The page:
An enormous book that draws together all of Perchik's published books up to 2000 (except for Touching the Headstone, published in the same year in England by Stride), plus some 56pp of unpublished poems. Even so, there were another 250 poems uncollected by this edition, such has been the scale of this author's output. I have been a fan of his very original poetry for years, and this book is handsome recognition for a writer who pays no attention to the literary game but just gets on with his writing.
Sylvia Plath (1932–1963): Collected Poems (ed. Ted Hughes, Faber, 1981. 351pp, pb, £16.99; Harper, New York, h/c $27.95, pb $17.95); Ariel (ed. Ted Hughes, Faber, £8.99; Harper, $12).
The Plath industry continues to expand and Gwyneth Paltrow has recently played her in a movie (with Daniel Craig as Hughes). Her work is now the prisoner of analysis, both academic and psychological, and both her life and her work are used as sticks in innumerable battles. It would appear that the truth has become a casualty in this process, whatever the truth was. In amongst it all there are actually some poems, which anyone interested in modern poetry should read. For what it's worth, I think her first book The Colossus was dreadful, and I never want to read it again. The next to be published was the famous, and posthumous Ariel, edited by her estranged husband. Since the transitional poetry had not been published at that point, other than occasionally in magazines, it seemed as if this powerful demonic voice had appeared from nowhere. The development in her work (swift, it is true) demonstrated by the later posthumous collections Crossing the Water and Winter Trees, is actually very interesting and this edition of the Collected Poems makes it possible to see how it all happened, at least in terms of poetic development. Thirty-odd years after first reading Ariel, the shock now attenuated, I find those poems over-wrought and overbearing, if still sometimes powerful. I'm worried by the combination of brilliant technique with imagery gone haywire—as when she compares her treatment by husband or father to the holocaust (all of it). That worry is only increased by having heard a recording of her reading some of the Ariel poems; the reading is fluent, the delivery brilliant, but the coldness of it entrenches the rest of my negative impression. In 2005 Faber issued a new edition of Ariel (as Ariel: The Restored Text, 240pp h/c, £16.99) with the poems arranged according to the poet's last manuscript, rather than as presented by Hughes as editor, and with an intro by Frieda Hughes, the poet's daughter, plus copious notes. The texts, as well as the ordering of them, are available of course in the Collected, but there's no doubt that the new edition makes it easier to see and compare the two editions, albeit at a price.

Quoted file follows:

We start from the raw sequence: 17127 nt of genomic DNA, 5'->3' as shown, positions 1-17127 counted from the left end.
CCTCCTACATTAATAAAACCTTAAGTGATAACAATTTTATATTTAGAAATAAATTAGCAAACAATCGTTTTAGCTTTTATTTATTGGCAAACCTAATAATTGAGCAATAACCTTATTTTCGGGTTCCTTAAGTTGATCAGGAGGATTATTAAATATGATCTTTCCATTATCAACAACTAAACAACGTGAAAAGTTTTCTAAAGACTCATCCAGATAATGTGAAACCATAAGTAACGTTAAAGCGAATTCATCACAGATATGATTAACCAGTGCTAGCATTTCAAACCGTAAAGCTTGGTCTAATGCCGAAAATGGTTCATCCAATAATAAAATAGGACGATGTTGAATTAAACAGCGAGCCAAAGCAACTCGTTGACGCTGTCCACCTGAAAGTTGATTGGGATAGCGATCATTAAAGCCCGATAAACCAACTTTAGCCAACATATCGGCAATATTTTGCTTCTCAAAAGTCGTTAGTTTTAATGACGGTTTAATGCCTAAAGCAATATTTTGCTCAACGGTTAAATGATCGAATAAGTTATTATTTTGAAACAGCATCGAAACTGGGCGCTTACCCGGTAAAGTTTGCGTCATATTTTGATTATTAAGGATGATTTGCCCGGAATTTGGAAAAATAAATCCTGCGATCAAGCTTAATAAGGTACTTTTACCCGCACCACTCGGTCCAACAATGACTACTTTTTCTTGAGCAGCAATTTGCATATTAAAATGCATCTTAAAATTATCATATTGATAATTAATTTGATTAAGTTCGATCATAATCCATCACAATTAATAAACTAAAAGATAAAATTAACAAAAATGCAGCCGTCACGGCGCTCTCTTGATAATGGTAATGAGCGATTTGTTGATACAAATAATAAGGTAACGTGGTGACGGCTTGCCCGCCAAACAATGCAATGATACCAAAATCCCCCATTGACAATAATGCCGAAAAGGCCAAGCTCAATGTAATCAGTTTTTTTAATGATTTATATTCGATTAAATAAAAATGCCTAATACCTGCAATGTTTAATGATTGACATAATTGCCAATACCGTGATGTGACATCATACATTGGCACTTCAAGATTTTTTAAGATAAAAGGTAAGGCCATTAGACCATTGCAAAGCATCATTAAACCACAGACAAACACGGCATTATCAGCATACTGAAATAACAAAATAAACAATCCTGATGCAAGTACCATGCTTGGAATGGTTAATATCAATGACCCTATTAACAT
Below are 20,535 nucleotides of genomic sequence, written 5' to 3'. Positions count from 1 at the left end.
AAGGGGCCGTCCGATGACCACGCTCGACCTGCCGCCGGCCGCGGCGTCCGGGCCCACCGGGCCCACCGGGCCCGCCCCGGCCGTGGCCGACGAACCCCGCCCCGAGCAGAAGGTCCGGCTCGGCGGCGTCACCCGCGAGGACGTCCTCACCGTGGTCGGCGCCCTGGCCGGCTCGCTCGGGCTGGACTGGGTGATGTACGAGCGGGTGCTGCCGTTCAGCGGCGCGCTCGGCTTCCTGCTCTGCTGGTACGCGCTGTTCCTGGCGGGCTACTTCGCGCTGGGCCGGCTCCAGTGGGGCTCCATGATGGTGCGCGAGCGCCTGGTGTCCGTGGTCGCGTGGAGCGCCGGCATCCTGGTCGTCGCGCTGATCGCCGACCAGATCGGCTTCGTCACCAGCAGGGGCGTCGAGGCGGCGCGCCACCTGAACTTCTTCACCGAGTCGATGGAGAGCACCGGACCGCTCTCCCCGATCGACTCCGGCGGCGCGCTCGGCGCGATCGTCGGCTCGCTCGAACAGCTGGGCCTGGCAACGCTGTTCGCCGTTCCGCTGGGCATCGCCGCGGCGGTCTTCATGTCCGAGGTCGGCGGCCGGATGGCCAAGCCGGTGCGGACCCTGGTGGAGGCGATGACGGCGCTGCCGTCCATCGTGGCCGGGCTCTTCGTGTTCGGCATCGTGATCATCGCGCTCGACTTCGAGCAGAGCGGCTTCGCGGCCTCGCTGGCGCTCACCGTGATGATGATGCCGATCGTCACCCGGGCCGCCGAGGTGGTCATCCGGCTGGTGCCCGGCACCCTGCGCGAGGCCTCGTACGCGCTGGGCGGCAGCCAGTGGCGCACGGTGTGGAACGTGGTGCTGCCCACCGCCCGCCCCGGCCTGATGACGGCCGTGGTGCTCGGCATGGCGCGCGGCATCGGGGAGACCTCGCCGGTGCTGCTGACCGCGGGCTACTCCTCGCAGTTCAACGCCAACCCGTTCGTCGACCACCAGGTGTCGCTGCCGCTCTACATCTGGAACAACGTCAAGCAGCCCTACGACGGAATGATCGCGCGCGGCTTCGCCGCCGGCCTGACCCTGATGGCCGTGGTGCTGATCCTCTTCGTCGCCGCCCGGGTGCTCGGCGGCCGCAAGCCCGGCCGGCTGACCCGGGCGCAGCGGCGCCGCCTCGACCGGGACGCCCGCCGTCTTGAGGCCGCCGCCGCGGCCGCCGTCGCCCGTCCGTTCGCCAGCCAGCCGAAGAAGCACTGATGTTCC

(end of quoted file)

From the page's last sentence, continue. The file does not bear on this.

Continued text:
The biographical side of things, meanwhile, is a nightmare. The best thing I've read on the whole sorry phenomenon is Janet Malcolm's study The Silent Woman (Vintage, New York, $12; Macmillan, London, £12), which is more about what goes on around the subject than it is about Plath, Hughes and company. Anne Stevenson's much-reviled (by all camps) biography Bitter Fame (Penguin, pb, £9.99) is worth reading, as long as you understand what's going on, and preferably have read Malcolm first. Personally, I found the postscripts by Dido Merwin and Richard Murphy fascinating and very uncomfortable, in a way that memoirs usually are not; in fact these two appendices are preferable to the main text, although I suppose they make little sense without the rest of the book's detail. The book is worth buying for these alone—as long as you don't want absolute truths, which are unattainable. Plath is now a myth, whether we like it or not. Read the poems, instead. And read Janet Malcolm for a voice of sanity in the whole affair. Elaine Feinstein's biography of Ted Hughes (Weidenfeld, London, 2001) is to be avoided, and I am sorry to see that a writer whom I admire—both for her prose and her poetry—could have been drawn into producing such a poor volume.
Ezra Pound (1885–1972): The Cantos (New Directions, NY, h/c & pb 824pp, $42 h/c, $23.95 pb); The Pisan Cantos (ed. Richard Sieburth; New Directions, New York, 2003. 159pp, pb, $13.95); Poems and Translations (ed. Richard Sieburth, Library of America, New York, 2003. 1,363pp, h/c, $45); Selected Poems 1908–1969 (Faber, London, 2004. 192pp, pb, £14.99; New Directions, 184pp, pb, $9.95).
Hugh Kenner: The Pound Era (University of California Press, 1992. 621pp, pb, £16.95, $24.95).
No-one should need to have The Cantos recommended and it's really only here for me to extol the virtues of the US edition (pictured above left), which is so much better printed and bound than the British one from Faber. It may well be the most ambitious failure in 20th-century poetry, but whole swathes of this book are essential reading, if you can somehow put to one side the author's dreadful politics and his puerile notions of economics and sociology, some of which, alas, inform the poems that built this mighty edifice. I'm really not sure about the later Cantos at all, and suspect them to be ragged failures rather than brave venturings into the unknown, but there's still enough to repay close attention in this huge book. Sieburth's edition of The Pisan Cantos is excellent and much to be preferred to the unedited version otherwise available. The poems need some explication and setting. You can now get all of Pound's non-Cantos output in a beautiful Library of America edition, printed on Bible paper. $45 might seem expensive, but this covers a vast amount of material, takes up less shelf space than the constituent titles (by a long way), and can in any event be obtained at a discount to the list price. A very desirable edition. I'm not certain that the Faber and New Directions editions of the Selected are the same, but you'll note the vast difference in price. And compare the price of the Faber Selected to that of the vast Collected from LoA. No contest, in my view: get the big one if you can afford it.